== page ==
Is ‘compassionate conservatism’ obsolete?
The GOP primary candidates competing for the affections of Republican voters have plenty of labels with which to tar each other: Influence peddler. Failed politician. Cayman Islands account holder. Aspiring polygamist. But perhaps the worst smear they could lob at an opponent would be to call him a "compassionate conservative."
There's no place for compassion in this race, which has featured debate audiences cheering the death penalty and booing the Golden Rule.
Candidates have jostled to take the hardest line in opposing government-funded programs to help the poor, with Newt Gingrich calling Barack Obama a "food stamp president" and Rick Perry blasting "this big-government binge [that] began under the administration of George W. Bush."
Just three years after Bush left the White House, compassionate conservatives are an endangered species. In the new Tea Party era, they've all but disappeared from Congress, and their philosophy is reviled within the GOP as big-government conservatism.
Is this just a case of the Republican Party wanting to distance itself from the Bush years—or is compassionate conservatism gone for good?
Bush was not the first person to use the phrase "compassionate conservative," but his adoption of the label in the 2000 campaign made it instantly famous. Bush and his advisers sought to soften the GOP's image, which had taken a beating during the years of Gingrich's speakership and the Clinton impeachment. Bush's faith-based initiative was the signature policy to grow out of his compassionate conservative philosophy.
In 2008, former Arkansas governor Mike Huckabee also ran for the GOP nomination as a compassionate conservative, refusing to apologize for supporting state tuition breaks for the children of illegal immigrants: "You don't punish a child because a parent committed a crime." Huckabee was fond of saying that he was a conservative, just not angry about it.
Like the Ecuadoran horned tree frog, a handful of compassionate conservatives can still be found—if you know where to look. Sen. Dan Coats (R., Ind.), who was involved with faith-based initiatives before Bush ever heard about them, is one. And former Bush aide Michael Gerson continues to preach the gospel from his perch as a Washington Post columnist.
After the Iowa caucuses, both Gerson and New York Times columnist David Brooks hailed former senator Rick Santorum as the second coming of compassionate conservatism. And it's true that in his victory speech in Iowa, Santorum sounded very much like a populist, arguing that Republicans need to offer more than tax cuts and balanced budgets to Americans who are struggling.
But when it comes to specifics, there aren't many government policies—particularly domestic programs—that Santorum supports to help alleviate poverty. He cheered most of the harsh cuts in hunger and housing programs that House Republicans proposed last summer. Santorum, a devout Catholic, has said he believes that the U.S. Catholic bishops are wrong to back immigration reform, and he has confessed that he is unfamiliar with the phrase "a preferential option for the poor," which is an essential component of Catholic social teaching.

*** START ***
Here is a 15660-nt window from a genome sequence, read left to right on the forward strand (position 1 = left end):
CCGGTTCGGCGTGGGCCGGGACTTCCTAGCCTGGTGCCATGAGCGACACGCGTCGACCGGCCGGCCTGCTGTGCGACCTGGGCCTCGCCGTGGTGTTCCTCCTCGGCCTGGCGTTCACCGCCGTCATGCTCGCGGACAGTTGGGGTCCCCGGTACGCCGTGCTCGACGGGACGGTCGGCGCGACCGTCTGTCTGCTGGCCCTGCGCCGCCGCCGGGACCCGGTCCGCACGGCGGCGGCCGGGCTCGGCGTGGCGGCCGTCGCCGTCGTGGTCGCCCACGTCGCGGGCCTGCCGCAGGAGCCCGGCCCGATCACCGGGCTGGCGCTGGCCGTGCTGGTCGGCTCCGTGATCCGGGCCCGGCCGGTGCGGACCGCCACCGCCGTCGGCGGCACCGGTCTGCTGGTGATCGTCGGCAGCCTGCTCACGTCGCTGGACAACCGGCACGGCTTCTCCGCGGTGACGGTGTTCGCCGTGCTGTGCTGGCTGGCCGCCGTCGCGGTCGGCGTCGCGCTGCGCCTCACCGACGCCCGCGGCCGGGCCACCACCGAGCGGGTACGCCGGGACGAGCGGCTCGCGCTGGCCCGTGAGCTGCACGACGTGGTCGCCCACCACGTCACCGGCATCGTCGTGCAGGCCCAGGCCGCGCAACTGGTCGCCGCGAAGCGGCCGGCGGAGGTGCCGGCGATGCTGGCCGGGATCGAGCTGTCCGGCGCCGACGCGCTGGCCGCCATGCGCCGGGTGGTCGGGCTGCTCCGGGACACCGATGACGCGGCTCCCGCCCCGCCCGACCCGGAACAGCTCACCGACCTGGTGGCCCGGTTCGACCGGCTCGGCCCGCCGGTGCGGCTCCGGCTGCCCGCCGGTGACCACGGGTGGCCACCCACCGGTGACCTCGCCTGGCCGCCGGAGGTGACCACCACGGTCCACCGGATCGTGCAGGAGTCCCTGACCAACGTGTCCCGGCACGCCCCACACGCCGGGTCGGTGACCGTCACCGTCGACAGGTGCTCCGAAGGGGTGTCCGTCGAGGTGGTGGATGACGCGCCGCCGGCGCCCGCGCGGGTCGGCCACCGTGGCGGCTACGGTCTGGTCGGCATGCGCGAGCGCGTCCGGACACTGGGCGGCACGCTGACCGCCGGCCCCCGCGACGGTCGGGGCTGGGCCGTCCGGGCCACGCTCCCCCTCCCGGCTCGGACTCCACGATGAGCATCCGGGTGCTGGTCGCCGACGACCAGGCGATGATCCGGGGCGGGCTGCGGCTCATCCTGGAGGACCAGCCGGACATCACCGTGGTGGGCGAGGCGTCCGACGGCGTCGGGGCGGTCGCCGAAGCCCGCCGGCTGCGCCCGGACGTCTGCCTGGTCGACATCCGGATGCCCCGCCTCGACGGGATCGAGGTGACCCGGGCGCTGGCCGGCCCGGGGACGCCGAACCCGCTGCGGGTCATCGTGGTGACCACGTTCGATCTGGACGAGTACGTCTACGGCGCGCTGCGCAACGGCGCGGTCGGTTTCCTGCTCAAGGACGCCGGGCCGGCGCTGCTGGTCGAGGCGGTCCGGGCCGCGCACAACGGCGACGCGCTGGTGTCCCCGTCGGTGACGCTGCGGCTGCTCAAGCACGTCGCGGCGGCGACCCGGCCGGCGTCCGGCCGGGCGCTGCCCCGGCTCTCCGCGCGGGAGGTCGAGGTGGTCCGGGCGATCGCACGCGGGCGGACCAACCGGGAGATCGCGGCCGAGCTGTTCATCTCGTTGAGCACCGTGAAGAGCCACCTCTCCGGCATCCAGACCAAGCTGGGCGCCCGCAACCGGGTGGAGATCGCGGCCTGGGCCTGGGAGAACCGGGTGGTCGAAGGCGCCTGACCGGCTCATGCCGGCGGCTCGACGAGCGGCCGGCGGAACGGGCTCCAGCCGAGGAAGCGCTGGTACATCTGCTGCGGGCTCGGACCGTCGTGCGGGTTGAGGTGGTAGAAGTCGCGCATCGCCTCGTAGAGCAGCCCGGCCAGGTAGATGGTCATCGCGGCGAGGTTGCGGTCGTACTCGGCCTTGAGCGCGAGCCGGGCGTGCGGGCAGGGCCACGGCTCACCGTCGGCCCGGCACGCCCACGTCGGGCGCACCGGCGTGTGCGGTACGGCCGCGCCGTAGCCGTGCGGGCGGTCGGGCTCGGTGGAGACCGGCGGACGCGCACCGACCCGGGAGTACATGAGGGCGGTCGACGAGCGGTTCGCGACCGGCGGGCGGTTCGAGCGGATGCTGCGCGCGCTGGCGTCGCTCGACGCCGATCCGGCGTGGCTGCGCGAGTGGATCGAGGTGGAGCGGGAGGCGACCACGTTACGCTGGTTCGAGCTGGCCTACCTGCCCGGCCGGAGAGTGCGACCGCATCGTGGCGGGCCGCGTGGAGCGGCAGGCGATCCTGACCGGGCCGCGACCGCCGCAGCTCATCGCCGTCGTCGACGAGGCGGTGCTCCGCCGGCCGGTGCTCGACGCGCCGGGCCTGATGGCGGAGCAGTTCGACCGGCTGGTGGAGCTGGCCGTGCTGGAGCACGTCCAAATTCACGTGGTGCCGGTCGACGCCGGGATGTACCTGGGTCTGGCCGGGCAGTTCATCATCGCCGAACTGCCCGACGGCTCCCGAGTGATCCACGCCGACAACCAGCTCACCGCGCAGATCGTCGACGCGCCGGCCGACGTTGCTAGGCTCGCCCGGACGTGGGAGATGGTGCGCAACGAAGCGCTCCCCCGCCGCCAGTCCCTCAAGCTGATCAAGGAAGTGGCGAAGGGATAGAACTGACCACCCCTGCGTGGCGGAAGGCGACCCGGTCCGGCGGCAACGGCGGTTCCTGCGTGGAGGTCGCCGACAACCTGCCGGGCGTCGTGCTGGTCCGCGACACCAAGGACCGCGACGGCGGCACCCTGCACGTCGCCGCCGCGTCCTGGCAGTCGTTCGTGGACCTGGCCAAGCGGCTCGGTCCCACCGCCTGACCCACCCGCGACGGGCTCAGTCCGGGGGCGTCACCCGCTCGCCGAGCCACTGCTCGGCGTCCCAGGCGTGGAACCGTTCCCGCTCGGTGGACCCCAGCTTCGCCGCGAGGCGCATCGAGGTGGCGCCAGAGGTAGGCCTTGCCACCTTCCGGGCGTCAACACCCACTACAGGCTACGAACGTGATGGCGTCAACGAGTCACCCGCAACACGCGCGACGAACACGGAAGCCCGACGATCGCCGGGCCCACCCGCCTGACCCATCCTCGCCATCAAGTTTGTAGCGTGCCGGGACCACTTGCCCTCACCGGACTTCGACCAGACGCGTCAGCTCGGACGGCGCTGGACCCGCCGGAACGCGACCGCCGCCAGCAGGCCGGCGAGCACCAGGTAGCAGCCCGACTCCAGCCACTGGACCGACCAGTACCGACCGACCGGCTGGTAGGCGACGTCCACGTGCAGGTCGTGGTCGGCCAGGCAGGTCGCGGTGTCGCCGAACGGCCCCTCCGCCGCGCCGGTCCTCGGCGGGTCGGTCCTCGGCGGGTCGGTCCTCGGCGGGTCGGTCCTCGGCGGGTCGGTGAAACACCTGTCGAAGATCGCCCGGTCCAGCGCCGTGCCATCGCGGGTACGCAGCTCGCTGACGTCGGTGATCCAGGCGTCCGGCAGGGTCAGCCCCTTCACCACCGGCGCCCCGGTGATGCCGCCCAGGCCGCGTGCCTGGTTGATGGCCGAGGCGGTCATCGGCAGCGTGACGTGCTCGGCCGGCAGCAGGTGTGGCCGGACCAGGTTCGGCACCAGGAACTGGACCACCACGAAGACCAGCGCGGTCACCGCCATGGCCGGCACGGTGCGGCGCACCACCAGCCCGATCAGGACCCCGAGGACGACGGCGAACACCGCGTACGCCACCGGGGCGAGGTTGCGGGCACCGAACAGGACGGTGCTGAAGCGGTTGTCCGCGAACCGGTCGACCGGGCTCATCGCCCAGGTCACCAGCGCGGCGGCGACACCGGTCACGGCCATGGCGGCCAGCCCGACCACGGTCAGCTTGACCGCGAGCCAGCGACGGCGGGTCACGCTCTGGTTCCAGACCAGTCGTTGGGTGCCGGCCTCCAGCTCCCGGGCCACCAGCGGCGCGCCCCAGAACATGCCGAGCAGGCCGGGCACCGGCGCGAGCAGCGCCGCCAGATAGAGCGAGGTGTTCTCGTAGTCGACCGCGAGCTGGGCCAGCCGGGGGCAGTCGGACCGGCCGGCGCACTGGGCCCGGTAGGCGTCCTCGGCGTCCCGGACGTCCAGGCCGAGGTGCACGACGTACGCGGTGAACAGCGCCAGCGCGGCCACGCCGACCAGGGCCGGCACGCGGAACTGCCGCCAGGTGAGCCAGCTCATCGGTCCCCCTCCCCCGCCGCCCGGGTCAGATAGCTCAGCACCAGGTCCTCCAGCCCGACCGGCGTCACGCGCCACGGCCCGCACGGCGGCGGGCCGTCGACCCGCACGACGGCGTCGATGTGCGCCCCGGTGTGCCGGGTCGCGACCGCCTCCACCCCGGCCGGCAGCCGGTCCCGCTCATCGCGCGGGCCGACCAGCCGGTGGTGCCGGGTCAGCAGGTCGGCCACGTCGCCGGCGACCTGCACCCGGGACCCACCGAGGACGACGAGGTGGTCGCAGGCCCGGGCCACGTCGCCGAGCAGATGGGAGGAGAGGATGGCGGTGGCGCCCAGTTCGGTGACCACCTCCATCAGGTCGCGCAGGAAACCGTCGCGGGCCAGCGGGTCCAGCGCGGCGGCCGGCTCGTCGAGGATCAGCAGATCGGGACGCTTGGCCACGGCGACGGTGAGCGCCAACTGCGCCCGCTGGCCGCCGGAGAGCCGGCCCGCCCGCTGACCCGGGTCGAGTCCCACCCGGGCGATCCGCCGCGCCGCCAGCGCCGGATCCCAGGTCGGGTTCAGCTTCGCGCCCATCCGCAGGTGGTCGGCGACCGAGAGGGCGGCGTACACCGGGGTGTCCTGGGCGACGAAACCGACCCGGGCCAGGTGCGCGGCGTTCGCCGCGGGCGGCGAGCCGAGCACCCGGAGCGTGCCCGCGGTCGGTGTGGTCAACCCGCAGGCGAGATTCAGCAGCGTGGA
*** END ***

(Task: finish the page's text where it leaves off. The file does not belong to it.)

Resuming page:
There is a meanness to the way many Republicans talk about the poor these days that was not in vogue during the Bush years. Unlike Huckabee, they are angry conservatives.
Gingrich spits out the words "food stamps" and implies that they are gold coins showered on undeserving recipients. When debate moderator Juan Williams asked Gingrich whether his comments are "intended to belittle the poor and racial minorities," he was roundly booed by the conservative audience in South Carolina.
The conservative Heritage Foundation released a report in September arguing that those living under the poverty line in the U.S. aren't really poor because they have refrigerators and microwaves.
What happened to compassion? One answer is that it turned out to be expensive. Providing housing and food assistance, giving grants to charities that help low-income Americans, supporting job training programs—these all cost money. The federal deficit ballooned during the Bush administration, and though much of that came from funding the Iraq War and an expensive Medicare prescription drug benefit, Bush's domestic faith-based programs and tripling of U.S. aid to Africa have been tagged with the blame.
In addition, the Tea Party movement has embraced what political writer Jill Lawrence calls "Darwinian conservatism." You could also call it "Ayn Rand conservatism," after the libertarian philosopher whose work many congressional Republicans praise. In 2010, Republican Senate candidates attacked programs such as Social Security, student loans and unemployment benefits, saying they made Americans lazy.
The debates in this election cycle have also encouraged the turn away from compassionate conservatism. Led by Gingrich, the candidates have played to audiences hungry for red meat. These party faithful lustily cheer attacks and boasts, and they boo any statement that carries a whiff of moderation.
Just before the South Carolina primary, a progressive Christian group called the American Values Network released an animated video, Tea Party Jesus, to mock the disconnect between popular conservative rhetoric and Gospel teachings. In a "Sermon on the Mall," a cartoon Jesus stands flanked by GOP politicians and pundits as he declares, "Blessed are the mean in spirit . . . blessed are the pure in ideology."
It didn't take long for a Tea Party site to promote the video instead of taking offense. Tea Party activists might not have gotten the joke, but if the Republican Party rejects completely the idea of compassion for struggling Americans, it will be no laughing matter. —USA Today